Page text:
Social enterprise is second nature for migrants
Nick is a researcher and human rights activist. He is communications and training officer at the Migrant and Refugee Communities Forum in London. At the Forum, he runs training courses on ICT and political participation for migrants. He is founder of Young Professionals in Human Rights and has published research on young social entrepreneurs and Muslim women's community organisations.
Big Society comes naturally to migrant communities. Local self-started initiatives run by volunteers and donations is how we live and breathe. By now everyone knows that the Big Society actually meant the big crunch for charities. We in the migrant and refugee sector have been feeling it for years as a change in attitudes swept the country. The last ten years have seen a shift from positive government support of integration projects and regeneration of communities to actual animosity and defunding of our work.
We know migrants have never been popular. We know that charity budgets are always tight. For us, though, the last two years have been a tribulation. The sector has all but collapsed. With the closure of the two main support organisations, our centre and local community groups have been flooded with people with nowhere else to go. In response, we have used our diminished budget in more innovative and imaginative ways: we are cleaning our own offices, working part-time and communicating to our members that the world has changed.
Our Big Migrant Society
After the first round of cuts, community groups who support the most vulnerable and destitute people in London have been forced to rely even more on volunteers because no one else is willing to fund them.
Despite this, we found another way. Like many times before, we have faced challenges and overcome them. By nature of being migrants, we are innovators and we are survivors. Whether we left our home country because of violence, to get an education, to follow loved ones, or to find a better life, we have adapted and, in many cases, thrived in new surroundings. And we are adapting again.
At the Forum, we have met the challenges of our funding crisis with innovation and hard work.
Our first challenge was to reshape our support for migrant dentists. For more than ten years, we have run a project supporting qualified dentists who come to this country but need support to verify their degrees. This process can take over two years and no other organisations exist to support them. For the first eight years, we had local and national funding but in the last three years funding dried up. We still had over 3,000 dentists coming to us for support but we were operating in a deficit.
In October 2011, we re-launched the project as the Dentist StudyBuddy with an online forum for members to study together and share resources. We also introduced a £50 membership fee and within three months made a profit of over £7,000. In the last month alone, we have made more profit from businesses who advertise to our members than membership fees.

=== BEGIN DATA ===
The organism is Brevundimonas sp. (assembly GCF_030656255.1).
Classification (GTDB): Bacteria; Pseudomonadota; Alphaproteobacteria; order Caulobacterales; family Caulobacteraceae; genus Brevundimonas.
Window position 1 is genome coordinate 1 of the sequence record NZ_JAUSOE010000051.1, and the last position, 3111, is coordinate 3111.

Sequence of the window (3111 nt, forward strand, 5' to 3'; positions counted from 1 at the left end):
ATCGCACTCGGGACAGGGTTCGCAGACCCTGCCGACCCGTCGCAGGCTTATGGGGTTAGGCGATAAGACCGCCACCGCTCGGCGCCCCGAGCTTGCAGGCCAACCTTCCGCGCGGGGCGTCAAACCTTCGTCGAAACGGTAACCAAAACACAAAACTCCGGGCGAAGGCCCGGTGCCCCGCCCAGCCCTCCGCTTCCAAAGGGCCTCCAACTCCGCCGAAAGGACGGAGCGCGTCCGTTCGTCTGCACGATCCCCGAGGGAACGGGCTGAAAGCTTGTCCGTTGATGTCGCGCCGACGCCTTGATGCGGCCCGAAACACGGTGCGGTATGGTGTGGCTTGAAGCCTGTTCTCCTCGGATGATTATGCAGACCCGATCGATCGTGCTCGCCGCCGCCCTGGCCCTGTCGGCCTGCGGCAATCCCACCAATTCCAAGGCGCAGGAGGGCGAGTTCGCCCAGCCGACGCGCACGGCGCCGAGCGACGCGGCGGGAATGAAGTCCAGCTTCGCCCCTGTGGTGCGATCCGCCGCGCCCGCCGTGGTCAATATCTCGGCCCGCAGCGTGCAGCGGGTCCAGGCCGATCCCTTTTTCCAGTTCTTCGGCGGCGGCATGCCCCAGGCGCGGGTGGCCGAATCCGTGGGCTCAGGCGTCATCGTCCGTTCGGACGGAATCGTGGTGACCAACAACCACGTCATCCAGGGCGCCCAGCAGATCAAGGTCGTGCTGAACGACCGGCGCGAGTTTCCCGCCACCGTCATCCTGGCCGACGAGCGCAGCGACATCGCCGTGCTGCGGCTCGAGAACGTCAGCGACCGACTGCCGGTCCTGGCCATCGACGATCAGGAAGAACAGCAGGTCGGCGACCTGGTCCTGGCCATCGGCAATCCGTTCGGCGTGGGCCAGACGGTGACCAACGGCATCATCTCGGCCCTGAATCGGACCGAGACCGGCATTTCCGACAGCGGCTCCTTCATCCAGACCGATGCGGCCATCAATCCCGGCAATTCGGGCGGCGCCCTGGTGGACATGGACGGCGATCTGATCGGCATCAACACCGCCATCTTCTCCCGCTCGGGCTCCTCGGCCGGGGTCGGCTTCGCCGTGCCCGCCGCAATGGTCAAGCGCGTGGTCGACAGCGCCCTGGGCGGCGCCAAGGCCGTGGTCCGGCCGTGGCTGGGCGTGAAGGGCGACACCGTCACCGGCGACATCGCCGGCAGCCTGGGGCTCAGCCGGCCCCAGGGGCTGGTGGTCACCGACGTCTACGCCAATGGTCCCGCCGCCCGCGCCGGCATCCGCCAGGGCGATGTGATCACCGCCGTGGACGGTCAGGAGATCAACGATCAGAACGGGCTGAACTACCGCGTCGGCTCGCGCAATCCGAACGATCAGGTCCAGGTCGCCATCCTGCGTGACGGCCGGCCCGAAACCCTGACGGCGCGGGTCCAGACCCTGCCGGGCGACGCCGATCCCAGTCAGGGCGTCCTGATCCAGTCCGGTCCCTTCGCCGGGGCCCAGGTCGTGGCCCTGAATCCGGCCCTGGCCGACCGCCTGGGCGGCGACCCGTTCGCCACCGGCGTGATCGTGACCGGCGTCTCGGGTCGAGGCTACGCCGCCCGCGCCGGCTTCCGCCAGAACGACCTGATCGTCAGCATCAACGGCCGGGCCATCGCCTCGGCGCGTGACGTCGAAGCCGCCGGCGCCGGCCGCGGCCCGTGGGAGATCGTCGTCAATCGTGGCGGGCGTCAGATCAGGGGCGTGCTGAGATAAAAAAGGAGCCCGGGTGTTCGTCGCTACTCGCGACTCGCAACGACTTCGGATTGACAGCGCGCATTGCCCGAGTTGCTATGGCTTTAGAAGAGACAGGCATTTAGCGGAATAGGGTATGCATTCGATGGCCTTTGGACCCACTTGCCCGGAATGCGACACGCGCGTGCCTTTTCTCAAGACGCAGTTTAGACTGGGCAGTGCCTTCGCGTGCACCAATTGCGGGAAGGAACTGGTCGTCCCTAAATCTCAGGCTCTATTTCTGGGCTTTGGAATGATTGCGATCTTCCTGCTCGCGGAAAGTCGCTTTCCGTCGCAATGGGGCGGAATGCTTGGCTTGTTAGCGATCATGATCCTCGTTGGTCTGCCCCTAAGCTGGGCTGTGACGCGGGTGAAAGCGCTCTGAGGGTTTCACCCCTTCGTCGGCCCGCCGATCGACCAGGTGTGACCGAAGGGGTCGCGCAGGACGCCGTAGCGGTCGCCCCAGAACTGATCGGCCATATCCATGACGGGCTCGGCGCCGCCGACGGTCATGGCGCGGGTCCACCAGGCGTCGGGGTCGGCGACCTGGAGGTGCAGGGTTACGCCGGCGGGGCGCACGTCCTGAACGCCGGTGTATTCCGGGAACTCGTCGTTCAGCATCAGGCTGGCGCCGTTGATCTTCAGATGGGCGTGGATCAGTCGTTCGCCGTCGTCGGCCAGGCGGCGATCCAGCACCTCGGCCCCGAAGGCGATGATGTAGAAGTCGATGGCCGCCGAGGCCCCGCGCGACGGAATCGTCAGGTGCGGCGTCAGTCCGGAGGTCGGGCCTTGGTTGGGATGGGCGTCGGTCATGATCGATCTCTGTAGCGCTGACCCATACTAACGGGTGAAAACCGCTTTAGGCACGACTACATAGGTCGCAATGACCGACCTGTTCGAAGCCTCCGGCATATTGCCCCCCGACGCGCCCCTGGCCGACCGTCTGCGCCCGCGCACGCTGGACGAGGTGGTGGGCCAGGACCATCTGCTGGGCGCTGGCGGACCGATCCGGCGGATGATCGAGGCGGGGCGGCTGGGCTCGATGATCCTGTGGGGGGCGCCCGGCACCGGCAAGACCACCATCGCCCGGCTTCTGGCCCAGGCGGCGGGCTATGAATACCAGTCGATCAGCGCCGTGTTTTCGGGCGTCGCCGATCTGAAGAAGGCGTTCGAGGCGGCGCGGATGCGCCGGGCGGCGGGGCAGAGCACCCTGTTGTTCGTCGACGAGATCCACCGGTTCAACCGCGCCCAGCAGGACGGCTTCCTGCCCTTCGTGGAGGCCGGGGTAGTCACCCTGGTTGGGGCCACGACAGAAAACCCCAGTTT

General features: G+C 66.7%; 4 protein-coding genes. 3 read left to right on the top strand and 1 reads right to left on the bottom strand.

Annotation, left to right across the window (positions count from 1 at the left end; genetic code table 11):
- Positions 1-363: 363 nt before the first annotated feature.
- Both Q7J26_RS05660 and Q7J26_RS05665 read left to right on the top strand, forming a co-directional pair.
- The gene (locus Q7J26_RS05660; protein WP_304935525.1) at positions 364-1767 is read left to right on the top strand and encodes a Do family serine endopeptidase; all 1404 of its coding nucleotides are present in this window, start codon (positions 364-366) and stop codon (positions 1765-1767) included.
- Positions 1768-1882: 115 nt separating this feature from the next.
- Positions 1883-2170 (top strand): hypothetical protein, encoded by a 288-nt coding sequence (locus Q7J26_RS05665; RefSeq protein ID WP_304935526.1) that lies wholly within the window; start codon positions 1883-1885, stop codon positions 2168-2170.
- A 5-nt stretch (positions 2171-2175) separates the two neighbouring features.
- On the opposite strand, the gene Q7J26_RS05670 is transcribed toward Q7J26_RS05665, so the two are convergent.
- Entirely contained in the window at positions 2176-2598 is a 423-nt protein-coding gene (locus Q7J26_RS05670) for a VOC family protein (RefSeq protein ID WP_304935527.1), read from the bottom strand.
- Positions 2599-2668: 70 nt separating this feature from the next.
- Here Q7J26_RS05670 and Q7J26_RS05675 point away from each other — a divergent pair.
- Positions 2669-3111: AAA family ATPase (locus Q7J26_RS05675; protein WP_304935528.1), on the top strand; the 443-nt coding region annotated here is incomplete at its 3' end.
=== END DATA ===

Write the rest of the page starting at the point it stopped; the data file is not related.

This new revenue stream has rejuvenated the once dying project. Members are more active and find the network more useful. More importantly, the project is sustainable and members feel more responsible for its success because they are financially invested.
It was refreshing for us to shake up the structure of the traditional charity project with grant funding and user databases and think creatively about social enterprise and online solutions. In a way, the Big Crunch forced us to innovate, streamline our processes and become sustainable.
Eat your heart out, David Cameron.
Selling Our Expertise
Our second challenge was to do the same for our IT and computer trainings. For the last two years, we have run a project aimed to bridge the digital divide that leaves many migrants out of mainstream services that are offered online. Through funding by the Equality and Human Rights Commission, we ran 7-week intensive training courses for migrants and refugees to skill up and activate digital leaders in our communities.
Again, we were hit by the Big Crunch when funding for IT courses disappeared. After several failed attempts at repackaging our project, we realised that we have an expertise- not only in the migrant sector but in a wider market. Because we were ahead of the pack, we now have two years experience providing simple and clear trainings on social media, blogging, and other digital tools.
We launched our social enterprise publicly, in March of this year, as Integrated Media UK, the trading arm of the Migrant and Refugee Communities Forum. We provide bespoke support on digital media and one-day courses for a flat rate of £100 with discounted rates for migrants and refugees. We also offer work placements for young migrants who wish to enter the digital media or communication sector. This means that graduates of our past IT courses are now doing the teaching.
We are not a niche market; rather our niche expertise is valuable to the wider market. Let me tell you: this was a turning point in our office. We were no longer a migrant charity stuck in the sector but a business selling our experience and expertise. This shift in attitude should not be underestimated.
Our power for social change grew when we were forced to venture out of traditional models of charity. We are powerful and innovative. We are business people and creatives. We are also migrants. Come do business with us.